Gosh, I haven’t been around here in quite a while. Things are crazy, and I’m using lots of my writing time to finish the second first draft of the novel and, yeah, it’s been a little nuts. But I DID want to say a few things about that vacation I came back from a couple of weeks ago. This might have to come off in multiple parts.
Last semester sucked. I don’t think I can say it any more clearly than that. It was one of the most awful experiences of my life and I’m not exaggerating (there have been other awful experiences, but this one’s definitely on the list). Don’t get me wrong–I love the people that I work with, and I think the program I’m helping to run is one that God loves and that is important in his kingdom. But it was handed to me in a shambles, along with a lot of expectations because (and here’s the catch) it didn’t LOOK like things were in a shambles until you gave it a significant examination beyond the surface. It’s always difficult to rearrange expectations, and that was definitely the case here. So I spent a semester trying to meet these high expectations while I had very little to work with. On top of that, my supervisor was on sabbatical and I found out that my very presence in the position I’m in is threatening to at least one person. Yeah, it sucked.
The thing is, it took a vacation for me to realize just how deeply the semester had cut me. I don’t know if I couldn’t see the forest for the trees, or if I just couldn’t bear the full weight of the hurt while I was still having to deal with it (though I suspect a combination of both), but stepping outside helped me feel. So I woke up at 6AM the second morning of my vacation crying. I’d dreamt about work and it wasn’t anything good. It took me a lot of tears to realize I was grieving, not so much because I’d lost things but because I’d hurt so much and carried so much so far and it was hard. Actually, the word that keeps coming to mind is “trauma.” I hesitate to use it because it seems so strong, but maybe it’s right. Last semester did trauma to my soul. I’ll recover, with some rest and some weeks that don’t involve crises, but it’s traumatic, I suppose in a way akin to the trauma done to a body if, out of the blue, it’s given a heavy load and told to walk up a steep hill for four months.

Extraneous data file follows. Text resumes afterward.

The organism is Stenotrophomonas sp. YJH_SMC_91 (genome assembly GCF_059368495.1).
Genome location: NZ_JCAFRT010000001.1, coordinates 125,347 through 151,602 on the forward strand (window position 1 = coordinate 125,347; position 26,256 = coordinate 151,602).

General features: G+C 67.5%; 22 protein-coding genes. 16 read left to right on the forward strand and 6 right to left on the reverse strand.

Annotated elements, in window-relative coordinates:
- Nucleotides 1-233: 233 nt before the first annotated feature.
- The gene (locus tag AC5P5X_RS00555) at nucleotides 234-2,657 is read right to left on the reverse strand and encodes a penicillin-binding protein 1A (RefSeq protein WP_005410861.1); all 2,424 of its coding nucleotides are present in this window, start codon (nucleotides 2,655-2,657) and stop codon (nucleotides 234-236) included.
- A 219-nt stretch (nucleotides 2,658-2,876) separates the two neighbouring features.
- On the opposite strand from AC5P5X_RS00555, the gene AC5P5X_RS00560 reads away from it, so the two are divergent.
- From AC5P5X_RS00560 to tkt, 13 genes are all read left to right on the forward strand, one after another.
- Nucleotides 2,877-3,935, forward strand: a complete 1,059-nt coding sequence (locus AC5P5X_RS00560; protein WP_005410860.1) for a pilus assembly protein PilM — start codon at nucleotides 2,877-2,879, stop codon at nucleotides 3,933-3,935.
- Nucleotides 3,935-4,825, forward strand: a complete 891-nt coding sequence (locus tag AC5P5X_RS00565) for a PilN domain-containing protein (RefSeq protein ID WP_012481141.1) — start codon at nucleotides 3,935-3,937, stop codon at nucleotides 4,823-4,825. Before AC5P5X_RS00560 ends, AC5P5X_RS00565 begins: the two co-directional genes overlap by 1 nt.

So a big part of my vacation was grief. I asked God so many times why he left me here, why he dumped me into this place and then didn’t change anything so that it didn’t hurt me. I asked him if this job was all I meant to him, if walking in this small place was all I’d ever get to do for him. I asked him if it bothered him that it had hurt me, that his people had hurt me, and no one did anything about it. I asked, and he answered. God said, “You think I left you there? You think I abandoned you someplace small and unimportant? I PUT you there. I CHOSE YOU to walk into that very place.”
I admit my first response came out somewhere along the lines of, “Gee, thanks, God, but if that’s what a gift looks like, could you refrain in the future?” but then, in a still, small moment, I could see. The place I work means a lot to God. And my particular program is close to his heart, too. He wanted the program to live, to survive the disintegrating structure, and so he brought me and the people I worked with last semester so it would. I also saw how heavily a program like ours could come under spiritual attack. We’re caring for the hearts of people who will go on to do ministry, and teaching them to watch and care for their own hearts. How important it must be to Satan to keep that from happening, and how much more attack that must bring on us!